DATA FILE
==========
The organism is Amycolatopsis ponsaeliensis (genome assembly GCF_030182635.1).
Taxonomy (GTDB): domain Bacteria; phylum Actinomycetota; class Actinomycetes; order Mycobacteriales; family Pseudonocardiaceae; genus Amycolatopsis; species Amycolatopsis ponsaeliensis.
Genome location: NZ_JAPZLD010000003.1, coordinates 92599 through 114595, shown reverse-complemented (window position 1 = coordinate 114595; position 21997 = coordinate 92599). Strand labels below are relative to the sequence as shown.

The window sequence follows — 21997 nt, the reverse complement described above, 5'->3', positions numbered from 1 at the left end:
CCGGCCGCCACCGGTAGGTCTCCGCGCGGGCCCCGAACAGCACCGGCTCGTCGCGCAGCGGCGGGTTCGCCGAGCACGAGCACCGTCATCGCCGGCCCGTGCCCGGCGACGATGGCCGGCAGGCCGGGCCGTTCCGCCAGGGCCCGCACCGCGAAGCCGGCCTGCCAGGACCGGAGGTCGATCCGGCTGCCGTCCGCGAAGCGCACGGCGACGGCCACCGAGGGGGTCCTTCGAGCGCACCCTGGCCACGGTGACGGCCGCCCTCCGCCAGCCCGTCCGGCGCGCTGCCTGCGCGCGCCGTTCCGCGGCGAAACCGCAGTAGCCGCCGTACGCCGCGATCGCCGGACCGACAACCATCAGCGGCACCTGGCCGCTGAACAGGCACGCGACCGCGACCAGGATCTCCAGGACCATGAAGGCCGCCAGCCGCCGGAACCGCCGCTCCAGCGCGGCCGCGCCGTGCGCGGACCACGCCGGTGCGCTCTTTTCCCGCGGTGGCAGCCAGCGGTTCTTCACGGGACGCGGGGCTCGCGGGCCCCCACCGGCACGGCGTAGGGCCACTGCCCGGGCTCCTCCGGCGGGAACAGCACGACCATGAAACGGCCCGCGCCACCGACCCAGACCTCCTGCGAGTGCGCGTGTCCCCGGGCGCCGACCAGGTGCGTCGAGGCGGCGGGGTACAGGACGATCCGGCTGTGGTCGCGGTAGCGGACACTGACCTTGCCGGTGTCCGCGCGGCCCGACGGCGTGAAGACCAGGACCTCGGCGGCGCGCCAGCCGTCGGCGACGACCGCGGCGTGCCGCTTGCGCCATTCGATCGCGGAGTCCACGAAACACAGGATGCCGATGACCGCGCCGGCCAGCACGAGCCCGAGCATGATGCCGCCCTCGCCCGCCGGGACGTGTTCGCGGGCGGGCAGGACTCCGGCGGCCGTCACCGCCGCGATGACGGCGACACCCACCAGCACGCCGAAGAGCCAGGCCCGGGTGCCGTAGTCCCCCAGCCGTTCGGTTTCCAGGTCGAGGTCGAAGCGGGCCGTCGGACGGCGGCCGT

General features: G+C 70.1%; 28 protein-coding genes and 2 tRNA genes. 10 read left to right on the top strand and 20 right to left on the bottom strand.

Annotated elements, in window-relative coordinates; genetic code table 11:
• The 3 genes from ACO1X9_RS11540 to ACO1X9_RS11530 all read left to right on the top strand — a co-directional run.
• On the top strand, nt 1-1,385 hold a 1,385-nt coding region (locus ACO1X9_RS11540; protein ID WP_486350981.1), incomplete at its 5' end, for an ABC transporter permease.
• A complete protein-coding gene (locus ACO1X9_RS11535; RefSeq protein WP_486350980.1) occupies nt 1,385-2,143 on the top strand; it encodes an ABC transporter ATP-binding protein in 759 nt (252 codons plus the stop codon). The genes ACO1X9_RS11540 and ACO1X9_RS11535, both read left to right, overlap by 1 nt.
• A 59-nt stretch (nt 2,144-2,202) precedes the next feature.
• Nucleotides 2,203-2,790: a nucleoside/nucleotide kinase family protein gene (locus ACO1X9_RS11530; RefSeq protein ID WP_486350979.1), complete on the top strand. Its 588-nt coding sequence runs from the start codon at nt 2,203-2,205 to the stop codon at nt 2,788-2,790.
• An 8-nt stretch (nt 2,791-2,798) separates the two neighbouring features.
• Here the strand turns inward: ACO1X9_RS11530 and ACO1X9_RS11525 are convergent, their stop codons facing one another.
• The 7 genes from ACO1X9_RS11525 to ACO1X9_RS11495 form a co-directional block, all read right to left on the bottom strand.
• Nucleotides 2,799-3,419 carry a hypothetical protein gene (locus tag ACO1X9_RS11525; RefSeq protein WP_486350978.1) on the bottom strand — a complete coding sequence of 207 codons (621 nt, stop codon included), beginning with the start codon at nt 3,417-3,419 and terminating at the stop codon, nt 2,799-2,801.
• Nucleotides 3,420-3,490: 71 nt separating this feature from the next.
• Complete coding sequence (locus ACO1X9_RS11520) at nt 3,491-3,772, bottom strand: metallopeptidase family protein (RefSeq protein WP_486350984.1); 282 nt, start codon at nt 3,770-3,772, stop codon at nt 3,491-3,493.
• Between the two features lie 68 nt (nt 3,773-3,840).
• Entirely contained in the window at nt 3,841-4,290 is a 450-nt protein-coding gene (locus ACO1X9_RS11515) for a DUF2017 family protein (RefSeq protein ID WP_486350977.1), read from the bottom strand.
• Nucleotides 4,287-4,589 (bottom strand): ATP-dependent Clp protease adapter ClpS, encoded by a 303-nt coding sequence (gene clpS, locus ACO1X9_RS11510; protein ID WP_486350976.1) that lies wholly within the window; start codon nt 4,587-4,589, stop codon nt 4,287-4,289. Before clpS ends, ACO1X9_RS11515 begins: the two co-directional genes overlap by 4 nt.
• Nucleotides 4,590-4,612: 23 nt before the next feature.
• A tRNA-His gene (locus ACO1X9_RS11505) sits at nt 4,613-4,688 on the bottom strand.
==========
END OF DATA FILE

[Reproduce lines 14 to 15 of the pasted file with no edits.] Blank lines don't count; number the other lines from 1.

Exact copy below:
• Here the strand turns inward: ACO1X9_RS11530 and ACO1X9_RS11525 are convergent, their stop codons facing one another.
• The 7 genes from ACO1X9_RS11525 to ACO1X9_RS11495 form a co-directional block, all read right to left on the bottom strand.